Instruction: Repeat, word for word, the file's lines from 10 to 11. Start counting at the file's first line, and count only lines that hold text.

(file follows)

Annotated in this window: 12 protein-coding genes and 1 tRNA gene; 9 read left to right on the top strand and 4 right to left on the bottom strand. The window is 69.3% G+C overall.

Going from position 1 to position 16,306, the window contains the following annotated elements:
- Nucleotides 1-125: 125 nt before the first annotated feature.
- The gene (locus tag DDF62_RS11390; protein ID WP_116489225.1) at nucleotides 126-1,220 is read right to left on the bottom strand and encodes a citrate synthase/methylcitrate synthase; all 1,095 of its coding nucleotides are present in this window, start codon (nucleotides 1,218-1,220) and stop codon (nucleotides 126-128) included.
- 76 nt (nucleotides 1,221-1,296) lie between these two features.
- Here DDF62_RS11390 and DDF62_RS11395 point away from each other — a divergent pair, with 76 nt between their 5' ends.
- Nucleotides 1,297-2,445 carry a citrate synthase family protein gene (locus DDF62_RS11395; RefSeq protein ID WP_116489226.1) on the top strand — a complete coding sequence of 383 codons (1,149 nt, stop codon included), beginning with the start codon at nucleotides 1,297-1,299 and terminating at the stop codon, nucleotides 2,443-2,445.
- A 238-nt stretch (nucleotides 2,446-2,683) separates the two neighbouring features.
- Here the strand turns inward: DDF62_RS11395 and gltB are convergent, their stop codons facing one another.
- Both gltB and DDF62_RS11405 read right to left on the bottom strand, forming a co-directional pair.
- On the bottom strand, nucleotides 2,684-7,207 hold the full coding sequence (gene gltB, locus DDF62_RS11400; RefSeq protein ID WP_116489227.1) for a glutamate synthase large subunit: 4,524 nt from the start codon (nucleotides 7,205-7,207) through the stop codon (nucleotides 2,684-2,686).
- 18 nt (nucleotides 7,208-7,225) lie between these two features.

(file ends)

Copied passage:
- Both gltB and DDF62_RS11405 read right to left on the bottom strand, forming a co-directional pair.
- On the bottom strand, nucleotides 2,684-7,207 hold the full coding sequence (gene gltB, locus DDF62_RS11400; RefSeq protein ID WP_116489227.1) for a glutamate synthase large subunit: 4,524 nt from the start codon (nucleotides 7,205-7,207) through the stop codon (nucleotides 2,684-2,686).